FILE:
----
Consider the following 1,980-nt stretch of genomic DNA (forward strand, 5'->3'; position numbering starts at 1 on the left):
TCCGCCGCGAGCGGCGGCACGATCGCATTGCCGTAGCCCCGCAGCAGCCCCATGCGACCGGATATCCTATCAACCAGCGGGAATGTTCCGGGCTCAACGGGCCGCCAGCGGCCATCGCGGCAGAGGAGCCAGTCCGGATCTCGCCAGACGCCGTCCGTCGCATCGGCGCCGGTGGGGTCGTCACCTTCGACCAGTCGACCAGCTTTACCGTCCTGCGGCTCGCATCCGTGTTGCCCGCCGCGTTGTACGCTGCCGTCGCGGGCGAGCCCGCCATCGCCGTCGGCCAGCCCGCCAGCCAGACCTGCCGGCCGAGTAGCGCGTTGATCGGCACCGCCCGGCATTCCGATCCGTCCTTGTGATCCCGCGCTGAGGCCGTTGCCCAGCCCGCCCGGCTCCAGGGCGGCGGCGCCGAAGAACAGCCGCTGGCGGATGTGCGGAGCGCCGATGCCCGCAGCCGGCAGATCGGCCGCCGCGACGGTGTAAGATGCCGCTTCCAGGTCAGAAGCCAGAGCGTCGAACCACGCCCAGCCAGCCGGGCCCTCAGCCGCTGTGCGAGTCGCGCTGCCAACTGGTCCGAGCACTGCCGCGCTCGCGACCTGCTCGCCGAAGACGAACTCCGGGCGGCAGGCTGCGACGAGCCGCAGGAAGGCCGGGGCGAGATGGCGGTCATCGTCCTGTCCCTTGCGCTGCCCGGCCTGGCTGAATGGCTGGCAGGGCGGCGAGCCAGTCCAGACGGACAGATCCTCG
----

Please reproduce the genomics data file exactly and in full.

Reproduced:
Consider the following 1,980-nt stretch of genomic DNA (forward strand, 5'->3'; position numbering starts at 1 on the left):
TCCGCCGCGAGCGGCGGCACGATCGCATTGCCGTAGCCCCGCAGCAGCCCCATGCGACCGGATATCCTATCAACCAGCGGGAATGTTCCGGGCTCAACGGGCCGCCAGCGGCCATCGCGGCAGAGGAGCCAGTCCGGATCTCGCCAGACGCCGTCCGTCGCATCGGCGCCGGTGGGGTCGTCACCTTCGACCAGTCGACCAGCTTTACCGTCCTGCGGCTCGCATCCGTGTTGCCCGCCGCGTTGTACGCTGCCGTCGCGGGCGAGCCCGCCATCGCCGTCGGCCAGCCCGCCAGCCAGACCTGCCGGCCGAGTAGCGCGTTGATCGGCACCGCCCGGCATTCCGATCCGTCCTTGTGATCCCGCGCTGAGGCCGTTGCCCAGCCCGCCCGGCTCCAGGGCGGCGGCGCCGAAGAACAGCCGCTGGCGGATGTGCGGAGCGCCGATGCCCGCAGCCGGCAGATCGGCCGCCGCGACGGTGTAAGATGCCGCTTCCAGGTCAGAAGCCAGAGCGTCGAACCACGCCCAGCCAGCCGGGCCCTCAGCCGCTGTGCGAGTCGCGCTGCCAACTGGTCCGAGCACTGCCGCGCTCGCGACCTGCTCGCCGAAGACGAACTCCGGGCGGCAGGCTGCGACGAGCCGCAGGAAGGCCGGGGCGAGATGGCGGTCATCGTCCTGTCCCTTGCGCTGCCCGGCCTGGCTGAATGGCTGGCAGGGCGGCGAGCCAGTCCAGACGGACAGATCCTCG